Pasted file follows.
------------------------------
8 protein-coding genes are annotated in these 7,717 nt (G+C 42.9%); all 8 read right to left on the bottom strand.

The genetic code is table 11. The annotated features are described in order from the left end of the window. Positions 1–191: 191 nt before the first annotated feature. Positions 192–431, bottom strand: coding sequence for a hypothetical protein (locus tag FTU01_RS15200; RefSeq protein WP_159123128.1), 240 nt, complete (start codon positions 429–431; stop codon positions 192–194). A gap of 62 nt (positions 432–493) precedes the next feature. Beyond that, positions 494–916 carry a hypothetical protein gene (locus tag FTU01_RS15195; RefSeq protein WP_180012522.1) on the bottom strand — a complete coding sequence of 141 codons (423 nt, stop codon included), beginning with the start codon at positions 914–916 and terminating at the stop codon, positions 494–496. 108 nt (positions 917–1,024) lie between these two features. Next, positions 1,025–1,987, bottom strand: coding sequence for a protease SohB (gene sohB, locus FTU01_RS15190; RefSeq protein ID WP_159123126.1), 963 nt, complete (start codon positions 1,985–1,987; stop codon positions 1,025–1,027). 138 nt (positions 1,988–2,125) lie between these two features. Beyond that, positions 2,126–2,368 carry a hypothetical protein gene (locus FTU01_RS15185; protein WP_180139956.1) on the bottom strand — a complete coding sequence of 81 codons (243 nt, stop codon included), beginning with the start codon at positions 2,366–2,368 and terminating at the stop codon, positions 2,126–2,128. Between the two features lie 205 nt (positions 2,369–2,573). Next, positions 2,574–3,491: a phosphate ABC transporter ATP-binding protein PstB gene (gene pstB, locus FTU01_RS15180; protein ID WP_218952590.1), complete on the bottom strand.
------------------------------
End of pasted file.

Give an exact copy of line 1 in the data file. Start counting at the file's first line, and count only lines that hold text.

8 protein-coding genes are annotated in these 7,717 nt (G+C 42.9%); all 8 read right to left on the bottom strand.